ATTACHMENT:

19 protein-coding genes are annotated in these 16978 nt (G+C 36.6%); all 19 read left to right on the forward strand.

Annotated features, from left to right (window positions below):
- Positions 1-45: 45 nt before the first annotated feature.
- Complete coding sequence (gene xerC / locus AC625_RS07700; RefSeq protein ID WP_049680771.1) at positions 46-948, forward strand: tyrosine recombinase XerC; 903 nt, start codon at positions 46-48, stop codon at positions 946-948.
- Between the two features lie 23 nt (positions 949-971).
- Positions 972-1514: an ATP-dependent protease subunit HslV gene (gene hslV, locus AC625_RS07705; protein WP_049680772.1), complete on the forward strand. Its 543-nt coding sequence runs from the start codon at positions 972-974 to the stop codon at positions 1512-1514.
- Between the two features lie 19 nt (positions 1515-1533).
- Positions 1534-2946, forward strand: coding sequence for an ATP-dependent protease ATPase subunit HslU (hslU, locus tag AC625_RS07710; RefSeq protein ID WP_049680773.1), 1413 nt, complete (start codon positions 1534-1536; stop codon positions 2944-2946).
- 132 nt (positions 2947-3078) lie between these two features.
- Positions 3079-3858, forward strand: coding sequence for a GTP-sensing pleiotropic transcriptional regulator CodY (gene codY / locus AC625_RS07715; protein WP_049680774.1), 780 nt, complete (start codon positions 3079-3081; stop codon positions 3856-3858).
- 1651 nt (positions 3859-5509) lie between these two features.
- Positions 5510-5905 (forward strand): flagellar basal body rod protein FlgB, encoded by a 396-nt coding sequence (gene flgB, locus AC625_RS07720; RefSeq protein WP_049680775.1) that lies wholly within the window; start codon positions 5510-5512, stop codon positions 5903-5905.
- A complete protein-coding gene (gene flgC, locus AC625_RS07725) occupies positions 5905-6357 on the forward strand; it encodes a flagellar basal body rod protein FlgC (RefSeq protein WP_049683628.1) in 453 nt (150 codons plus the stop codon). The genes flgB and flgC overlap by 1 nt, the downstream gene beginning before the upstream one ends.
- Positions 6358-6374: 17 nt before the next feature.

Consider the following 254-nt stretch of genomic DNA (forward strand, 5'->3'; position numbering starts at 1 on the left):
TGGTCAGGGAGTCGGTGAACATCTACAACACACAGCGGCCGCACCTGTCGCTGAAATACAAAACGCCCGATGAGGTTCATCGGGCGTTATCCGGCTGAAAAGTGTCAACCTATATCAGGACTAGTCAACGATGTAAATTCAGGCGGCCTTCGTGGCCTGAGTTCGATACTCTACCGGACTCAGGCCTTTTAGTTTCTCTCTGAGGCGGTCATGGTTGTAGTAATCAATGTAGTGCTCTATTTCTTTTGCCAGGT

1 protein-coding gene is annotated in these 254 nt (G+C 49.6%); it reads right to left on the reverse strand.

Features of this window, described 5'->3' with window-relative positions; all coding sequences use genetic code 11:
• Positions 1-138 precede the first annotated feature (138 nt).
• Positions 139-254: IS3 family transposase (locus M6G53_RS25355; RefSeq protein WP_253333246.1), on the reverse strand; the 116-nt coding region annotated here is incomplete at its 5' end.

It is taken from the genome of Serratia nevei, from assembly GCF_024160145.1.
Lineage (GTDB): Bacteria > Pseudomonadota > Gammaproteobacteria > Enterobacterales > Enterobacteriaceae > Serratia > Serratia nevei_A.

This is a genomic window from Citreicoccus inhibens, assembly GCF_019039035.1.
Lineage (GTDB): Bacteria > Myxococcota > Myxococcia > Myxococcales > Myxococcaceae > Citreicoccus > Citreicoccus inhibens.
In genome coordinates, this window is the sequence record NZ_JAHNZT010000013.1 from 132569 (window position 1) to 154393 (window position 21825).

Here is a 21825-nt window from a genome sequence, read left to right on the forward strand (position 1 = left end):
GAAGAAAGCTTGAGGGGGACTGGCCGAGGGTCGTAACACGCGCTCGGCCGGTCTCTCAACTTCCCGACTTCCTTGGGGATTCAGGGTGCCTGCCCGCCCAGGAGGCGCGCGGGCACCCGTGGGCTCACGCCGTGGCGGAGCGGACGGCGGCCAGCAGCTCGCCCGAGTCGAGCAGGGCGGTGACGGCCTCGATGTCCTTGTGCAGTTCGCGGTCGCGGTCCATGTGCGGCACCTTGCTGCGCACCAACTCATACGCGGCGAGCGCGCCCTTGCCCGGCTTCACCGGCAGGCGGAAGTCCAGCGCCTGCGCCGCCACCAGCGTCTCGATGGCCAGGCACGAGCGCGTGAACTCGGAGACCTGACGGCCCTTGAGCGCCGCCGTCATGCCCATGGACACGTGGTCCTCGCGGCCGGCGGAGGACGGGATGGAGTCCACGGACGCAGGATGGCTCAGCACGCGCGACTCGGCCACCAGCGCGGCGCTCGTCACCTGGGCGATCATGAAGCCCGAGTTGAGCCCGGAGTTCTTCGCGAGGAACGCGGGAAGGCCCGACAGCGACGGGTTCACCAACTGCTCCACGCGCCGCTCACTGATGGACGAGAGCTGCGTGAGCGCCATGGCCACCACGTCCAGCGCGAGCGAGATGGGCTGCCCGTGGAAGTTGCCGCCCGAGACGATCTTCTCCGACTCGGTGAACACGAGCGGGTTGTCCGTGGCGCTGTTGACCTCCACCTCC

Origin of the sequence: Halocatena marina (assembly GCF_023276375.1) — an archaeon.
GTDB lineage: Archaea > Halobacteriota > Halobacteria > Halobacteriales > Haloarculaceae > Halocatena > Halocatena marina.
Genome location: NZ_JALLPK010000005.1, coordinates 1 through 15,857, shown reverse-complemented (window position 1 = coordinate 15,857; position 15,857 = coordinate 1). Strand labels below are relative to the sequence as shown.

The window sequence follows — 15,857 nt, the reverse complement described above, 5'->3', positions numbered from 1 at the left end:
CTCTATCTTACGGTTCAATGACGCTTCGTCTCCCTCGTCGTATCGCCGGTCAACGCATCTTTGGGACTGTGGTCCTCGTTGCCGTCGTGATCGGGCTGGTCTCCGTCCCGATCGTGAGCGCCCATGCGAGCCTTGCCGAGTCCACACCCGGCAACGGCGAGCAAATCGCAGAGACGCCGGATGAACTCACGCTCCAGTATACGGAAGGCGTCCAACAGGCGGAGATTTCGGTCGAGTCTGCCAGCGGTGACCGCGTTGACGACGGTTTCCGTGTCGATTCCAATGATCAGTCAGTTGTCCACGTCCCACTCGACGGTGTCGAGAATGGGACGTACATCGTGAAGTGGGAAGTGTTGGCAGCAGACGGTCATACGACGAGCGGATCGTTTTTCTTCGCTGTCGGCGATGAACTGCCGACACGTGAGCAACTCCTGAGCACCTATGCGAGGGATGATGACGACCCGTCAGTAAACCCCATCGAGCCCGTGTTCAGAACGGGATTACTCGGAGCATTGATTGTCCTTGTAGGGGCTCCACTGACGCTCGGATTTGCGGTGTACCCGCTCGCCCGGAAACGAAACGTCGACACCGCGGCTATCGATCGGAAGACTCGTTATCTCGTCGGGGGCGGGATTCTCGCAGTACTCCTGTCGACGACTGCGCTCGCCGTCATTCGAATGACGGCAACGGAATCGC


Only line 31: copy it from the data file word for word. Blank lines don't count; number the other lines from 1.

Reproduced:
The window sequence follows — 15,857 nt, the reverse complement described above, 5'->3', positions numbered from 1 at the left end: